I was asked today on Spirit Radio about rose care.Not an expert on roses but I know with all flowering plants a good foundation in rich organic soil is the key to a healthy plant.
Coming into May they are should be growing well. To encourage flowers as it is all about the roses.
- All dead and diseased wood.
- Stand back and look at its shape.
- Branches that are crossing keep the one that will allow the plant to grow out. You should be looking for a cup shape. This allows air to circulate, cutting down on a spore bone fungus called Grey mould.
- If you didn’t get around to pruning in the autumn — this prevents the roses rocking in heavy wind and also aids shape development, prune lightly as the new growth will produce the flowers.
- Check the ground for old leaves as they can harbour the spores of last years Blackspot. Don’t add these leaves to your compost unless you know they will break down very well.
- Apply a mulch of well-rotted manure or simply an organic mulch which will prevent any remaining spores from splashing up not the new growth.
- Hopefully with a good mulch at the base protecting the soil from evaporation yours should be ok but wind can be a feature of drying — remember how our clothes dry on the clothesline, well the same applies to our plants. Keep an eye-the plant will also tell you. Roses don’t like overwatering either.
- Some roses only flower once and the ones that repeat will need feeding during the growing season to encourage new flowers.This can be a foliar feed or a drench at the base of the plant.I will often give a second feeding just as the first big bloom starts to develop, and one more in the middle of the summer to promote later flushes.
- Also, roses need to be watered during dry spells. The Alhambra in Spain is a scented garden with many roses, and it was the development of an excellent irrigation system by the Moore’s which allowed them to do so.Repeat bloomers, you can feed them several times through the growing season to encourage additional blooms.
- Overfeeding can produce sappy growth which is open to aphid attack – back and whitefly.Using a pressurised hose to wash off is one solution Aphids, do the same job to plants that mosquitoes do to humans, they introduce a virus.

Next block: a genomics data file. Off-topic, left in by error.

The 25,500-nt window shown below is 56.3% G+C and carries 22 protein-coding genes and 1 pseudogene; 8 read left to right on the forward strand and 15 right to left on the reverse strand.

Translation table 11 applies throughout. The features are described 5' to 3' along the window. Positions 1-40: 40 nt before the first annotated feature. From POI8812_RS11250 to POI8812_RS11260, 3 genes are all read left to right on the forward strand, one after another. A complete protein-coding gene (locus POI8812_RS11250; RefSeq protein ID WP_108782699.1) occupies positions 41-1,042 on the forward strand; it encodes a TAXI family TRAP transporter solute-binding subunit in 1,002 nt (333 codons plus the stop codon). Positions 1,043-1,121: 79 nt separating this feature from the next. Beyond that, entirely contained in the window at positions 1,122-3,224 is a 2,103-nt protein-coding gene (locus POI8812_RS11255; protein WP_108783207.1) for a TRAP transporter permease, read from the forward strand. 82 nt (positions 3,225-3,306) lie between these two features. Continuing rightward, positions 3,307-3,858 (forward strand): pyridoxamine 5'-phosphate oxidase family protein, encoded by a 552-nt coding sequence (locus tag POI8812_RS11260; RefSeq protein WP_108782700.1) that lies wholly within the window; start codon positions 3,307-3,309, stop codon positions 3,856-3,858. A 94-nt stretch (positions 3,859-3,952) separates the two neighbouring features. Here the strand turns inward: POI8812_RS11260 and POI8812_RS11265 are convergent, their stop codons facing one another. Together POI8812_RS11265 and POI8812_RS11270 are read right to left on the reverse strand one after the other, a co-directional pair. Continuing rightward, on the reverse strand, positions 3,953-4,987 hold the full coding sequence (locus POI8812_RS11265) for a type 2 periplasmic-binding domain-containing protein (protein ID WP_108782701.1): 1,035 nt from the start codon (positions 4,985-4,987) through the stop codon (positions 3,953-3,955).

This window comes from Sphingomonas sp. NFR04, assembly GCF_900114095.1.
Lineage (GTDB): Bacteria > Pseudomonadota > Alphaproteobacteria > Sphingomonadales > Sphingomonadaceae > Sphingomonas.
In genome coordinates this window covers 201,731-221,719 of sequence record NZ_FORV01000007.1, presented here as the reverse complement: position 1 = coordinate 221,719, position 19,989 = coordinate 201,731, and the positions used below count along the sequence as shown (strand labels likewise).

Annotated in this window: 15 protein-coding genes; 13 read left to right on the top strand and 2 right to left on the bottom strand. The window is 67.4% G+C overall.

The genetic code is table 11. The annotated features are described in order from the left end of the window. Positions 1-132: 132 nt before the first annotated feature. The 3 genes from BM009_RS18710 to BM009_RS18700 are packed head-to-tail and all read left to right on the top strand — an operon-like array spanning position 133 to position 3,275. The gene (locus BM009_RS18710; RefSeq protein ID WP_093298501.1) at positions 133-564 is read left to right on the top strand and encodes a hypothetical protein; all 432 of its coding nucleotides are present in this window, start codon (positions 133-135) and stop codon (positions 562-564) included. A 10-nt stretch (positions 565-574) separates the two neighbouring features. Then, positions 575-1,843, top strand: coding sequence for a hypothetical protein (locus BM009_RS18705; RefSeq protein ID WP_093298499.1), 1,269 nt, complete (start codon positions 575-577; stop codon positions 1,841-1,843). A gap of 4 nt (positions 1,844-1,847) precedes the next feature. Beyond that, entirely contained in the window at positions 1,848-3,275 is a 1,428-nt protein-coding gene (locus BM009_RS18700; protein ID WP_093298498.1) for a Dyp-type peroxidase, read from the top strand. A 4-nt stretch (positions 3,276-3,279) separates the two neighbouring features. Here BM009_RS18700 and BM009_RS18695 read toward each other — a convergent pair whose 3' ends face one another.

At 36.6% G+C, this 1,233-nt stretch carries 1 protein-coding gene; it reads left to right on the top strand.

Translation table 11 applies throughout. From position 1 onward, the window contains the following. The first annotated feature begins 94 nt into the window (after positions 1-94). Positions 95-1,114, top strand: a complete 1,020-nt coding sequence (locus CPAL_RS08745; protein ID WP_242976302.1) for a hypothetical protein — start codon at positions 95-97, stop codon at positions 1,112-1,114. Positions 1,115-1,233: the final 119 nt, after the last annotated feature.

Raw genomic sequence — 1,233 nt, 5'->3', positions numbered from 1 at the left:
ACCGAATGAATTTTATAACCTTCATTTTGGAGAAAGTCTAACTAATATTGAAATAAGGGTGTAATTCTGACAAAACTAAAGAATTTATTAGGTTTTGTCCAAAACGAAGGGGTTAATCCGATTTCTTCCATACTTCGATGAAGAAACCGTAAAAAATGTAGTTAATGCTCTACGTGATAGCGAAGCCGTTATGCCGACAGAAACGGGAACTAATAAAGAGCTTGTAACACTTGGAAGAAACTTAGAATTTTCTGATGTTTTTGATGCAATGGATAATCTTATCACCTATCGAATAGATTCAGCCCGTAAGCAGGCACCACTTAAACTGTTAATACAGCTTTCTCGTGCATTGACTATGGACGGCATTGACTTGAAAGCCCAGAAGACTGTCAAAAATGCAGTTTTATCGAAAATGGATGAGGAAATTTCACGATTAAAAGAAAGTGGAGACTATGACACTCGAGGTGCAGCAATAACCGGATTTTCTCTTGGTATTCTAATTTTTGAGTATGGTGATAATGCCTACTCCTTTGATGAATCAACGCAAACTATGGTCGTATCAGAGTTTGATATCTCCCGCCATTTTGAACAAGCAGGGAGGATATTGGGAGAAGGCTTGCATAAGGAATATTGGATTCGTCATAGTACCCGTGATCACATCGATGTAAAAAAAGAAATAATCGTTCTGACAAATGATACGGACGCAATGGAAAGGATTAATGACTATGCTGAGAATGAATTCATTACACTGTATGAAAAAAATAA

Where to grow.
- Lots of sunlight, growing in shady conditions they will not flourish to their potential.
- Traditionally rose were grown on their own — they can look magnificent but also awful.The advantage is that you are able to keep a close eye on them, preventing black spot and also easier to feed at once.Plants like companionship, as in isolation any visiting predators have only the roses to feast on.
- I like to grow mine in mixed beds, but I actually was received gifts of roses shrubs in memory of my sister Frances and ended up planting them together, but my intention is to fill up the space around them with annuals such as- Cosmos, bulbs Alliums, lavender Lavandula, Nepeta catmint, Alchemilla mollies ladies mantle, Dianthus pinks. Good companions also act as living mulches—suppressing weeds and lightly shading the soil, keeping their roots nice and cool, with their heads in the sun.
Companion planting with roses
- Good rose companions are those that hide their bare legs. Traditionally, lavender (Lavandula), catmint (Nepeta), lady’s mantle (Alchemilla)great in an arrangement, and tall growing pinks (Dianthus) Alliums all make good partners. Good companions also act as living mulches—suppressing weeds and lightly shading the soil, keeping their roots nice and cool, heads in the sun.
- Alliums including ornamental alliums deter aphids and other pests by confusing them with their strong scent. They also help roses combat black spot. While garlic and chives are most commonly recommended.That is why you will see roses growing vegetable gardens.
- Yarrow – attracts ladybugs, which will then eat any nearby aphids.
- Marigolds (Calendula and Tagetes) — deter pests and help encourage strong plant growth.
- True Geraniums – repel Japanese beetles, aphids, and other rose beetles Another important insect in your garden is the wasp as they also feed on aphids.
When buying roses, to be sure you are getting the colour you want, buy them in bloom.Although the best time is in autumn, then you might not get what you want.Most roses are planted on a rootstock, that of a wild rose, leave this exposed so that if you see the growth you can prune it away — if left it will take over.
•First, give the root ball a good soak in a bucket of water for 15 minutes before you plant.If the compost is dry, it will remain dry in the hole.
•Dig a hole around one 30 cm -foot deep and at least a 30cm-foot wider all around than the root ball of the plant.
•Add some organic matter generously; again garden compost or well-rotted horse manure is ideal, around the planting hole. You want the roots to search out nutrition and not remain happy in its spot.Also, try digging a square hole.
If you are planting in a position where there had been a rose, add some Mycorrhizal Fungi to the planting hole. Make sure the roots are in contact as they act as a bridge from the roots to the soil allowing for quicker and better root establishment. Where roses had been grown previously, the soil could be tired, another good reason to add plenty of organic matter.
In Kew Botanical gardens they have completely changed the soil in their rose garden as the roses had been performing for many years and it was felt the soil was completely exhausted. Our gardens would not have had the same pressure but a healthy well-fed soil will provide great rewards, not only for roses but for all your plants.
This is the tip of the iceberg concerning roses. One more thing, plant scented roses.
I hope this was of help.